One day as we were going down to the place of prayer, we met a demon-possessed slave girl. She was a fortune-teller who earned a lot of money for her masters. She followed Paul and the rest of us, shouting, “These men are servants of the Most High God, and they have come to tell you how to be saved.” This went on day after day until Paul got so exasperated that he turned and said to the demon within her, “I command you in the name of Jesus Christ to come out of her.” And instantly it left her. -Acts 16:16-18 NLT

From the very beginnings of my walk with the Lord I have been around people who practiced exorcism of demonic forces. Regularly I have seen ministers pray for people trying to cast out demons. Mostly what I saw was religious in nature. People would practice and say what they heard and saw other people doing. And on a very rare occasion the person would be helped. Sadly in most cases, the prayers were ineffectual because they did not involve discernment.

This passage from Acts is very different from those experiences. It took Paul a while to discern that this girl was troubled by a demon. After all, she was giving testimony about them and how they had come to offer salvation. Yet something happened that day and Paul discerned the demon - and in an instant it was gone as Paul spoke the name of Jesus. The example I glean from this account is that discernment, not religious repetition, is required to deal with evil.

Deliver us from evil Lord and help us to discern how to deal with it when it comes.

The Lord opened her heart ...

On the Sabbath we went a little way outside the city to a riverbank, where we thought people would be meeting for prayer, and we sat down to speak with some women who had gathered there. One of them was Lydia from Thyatira, a merchant of expensive purple cloth, who worshiped God. As she listened to us, the Lord opened her heart, and she accepted what Paul was saying. She was baptized along with other members of her household, and she asked us to be her guests. -Acts 16:13-15 NLT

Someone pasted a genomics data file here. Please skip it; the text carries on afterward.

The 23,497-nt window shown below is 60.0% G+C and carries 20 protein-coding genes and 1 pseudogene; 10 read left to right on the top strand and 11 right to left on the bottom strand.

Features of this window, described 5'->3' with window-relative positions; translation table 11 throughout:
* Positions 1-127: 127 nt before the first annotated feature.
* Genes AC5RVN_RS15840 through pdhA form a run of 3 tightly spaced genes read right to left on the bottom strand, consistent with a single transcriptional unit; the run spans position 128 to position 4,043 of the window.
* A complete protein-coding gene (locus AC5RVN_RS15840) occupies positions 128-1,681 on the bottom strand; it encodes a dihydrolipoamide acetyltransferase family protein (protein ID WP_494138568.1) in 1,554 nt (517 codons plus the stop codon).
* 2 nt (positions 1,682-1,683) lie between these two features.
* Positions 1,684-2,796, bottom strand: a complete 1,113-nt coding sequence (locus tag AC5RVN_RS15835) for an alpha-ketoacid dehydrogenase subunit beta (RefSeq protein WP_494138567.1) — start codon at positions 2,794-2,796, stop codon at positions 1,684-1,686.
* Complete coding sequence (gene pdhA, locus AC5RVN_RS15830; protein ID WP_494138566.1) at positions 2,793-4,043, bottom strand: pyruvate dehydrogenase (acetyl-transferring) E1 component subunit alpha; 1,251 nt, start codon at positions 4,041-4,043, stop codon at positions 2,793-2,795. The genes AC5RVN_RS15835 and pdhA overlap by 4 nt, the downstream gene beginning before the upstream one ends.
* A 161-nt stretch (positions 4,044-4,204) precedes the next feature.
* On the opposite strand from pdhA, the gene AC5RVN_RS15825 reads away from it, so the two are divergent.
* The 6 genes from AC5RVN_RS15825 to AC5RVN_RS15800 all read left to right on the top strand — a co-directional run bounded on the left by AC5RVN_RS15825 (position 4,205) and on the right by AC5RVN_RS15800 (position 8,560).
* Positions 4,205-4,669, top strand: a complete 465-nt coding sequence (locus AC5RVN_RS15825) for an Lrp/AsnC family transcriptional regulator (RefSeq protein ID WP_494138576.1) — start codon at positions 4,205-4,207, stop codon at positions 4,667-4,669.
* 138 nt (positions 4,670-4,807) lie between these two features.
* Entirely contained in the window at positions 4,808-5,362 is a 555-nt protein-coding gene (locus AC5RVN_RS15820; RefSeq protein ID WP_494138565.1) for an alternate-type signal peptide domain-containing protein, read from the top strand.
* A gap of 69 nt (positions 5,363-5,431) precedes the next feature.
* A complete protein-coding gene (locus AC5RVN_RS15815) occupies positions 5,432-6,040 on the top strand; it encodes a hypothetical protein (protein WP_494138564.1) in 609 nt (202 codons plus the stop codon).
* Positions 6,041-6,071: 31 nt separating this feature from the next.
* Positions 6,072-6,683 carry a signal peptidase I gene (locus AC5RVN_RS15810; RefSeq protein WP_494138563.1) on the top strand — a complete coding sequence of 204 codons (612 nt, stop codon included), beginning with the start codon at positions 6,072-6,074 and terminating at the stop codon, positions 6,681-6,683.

Philippi was the first city that Paul and his companions visited after they heard God call them to Macedonia. This passage recounts their first experience with the folks who lived there. Interesting how folks gathered by the river to worship God. It must have been so encouraging to get such a great reception to their message. Fascinating how it says that Lydia was one who already worshiped God. Most likely she was one who worshiped with the Jews on the Sabbath.

The phrase "the Lord opened her heart" speaks to me of how God often tenderizes our hearts and opens our eyes. It reminds me that it only took an instant for my first wife to respond to the gospel and eight months for me to bow my heart - sometimes the heart tenderizing process is longer for some than others. I love the radical nature of Lydia's conversion. She was not satisfied with a mere Sabbath Day experience but insisted that these strangers stay with her.

Open out hearts once again dear Lord that we might disciple and be discipled in loving communion and community.

So we decided to leave ...

That night Paul had a vision: A man from Macedonia in northern Greece was standing there, pleading with him, “Come over to Macedonia and help us!” So we decided to leave for Macedonia at once, having concluded that God was calling us to preach the Good News there. -Acts 16:9-10 NLT

Solomon once opined about how the plans of a person's heart are often adjusted by God. The ways that God adjusts our steps are so diverse yet they always seem to involve our participation. I love how God gave an invitation, and not a command, to Paul and his companions in this vision. It reminds me of the time when God changed my plans and led me to accept a retirement package with a simple question about which option was the riskiest.

Interesting how the decision to to head to Macedonia was a "we" decision. These who heard Paul recount the vision concluded together that God was adjusting their plans. It speaks to me of Paul's relationship with the Lord and the trusting relationship that his traveling companions had with him. Perhaps this is a good way for Christians today to follow what Paul wrote to the Thessalonians by proving all things and holding fast that which is good?

Thank you Lord for the opportunity to partner with you in life. Help us to be sensitive to your invitations today.

They separated ...

After some time Paul said to Barnabas, “Let’s go back and visit each city where we previously preached the word of the Lord, to see how the new believers are doing.” Barnabas agreed and wanted to take along John Mark. But Paul disagreed strongly, since John Mark had deserted them in Pamphylia and had not continued with them in their work. Their disagreement was so sharp that they separated. -Acts 15:36-39 NLT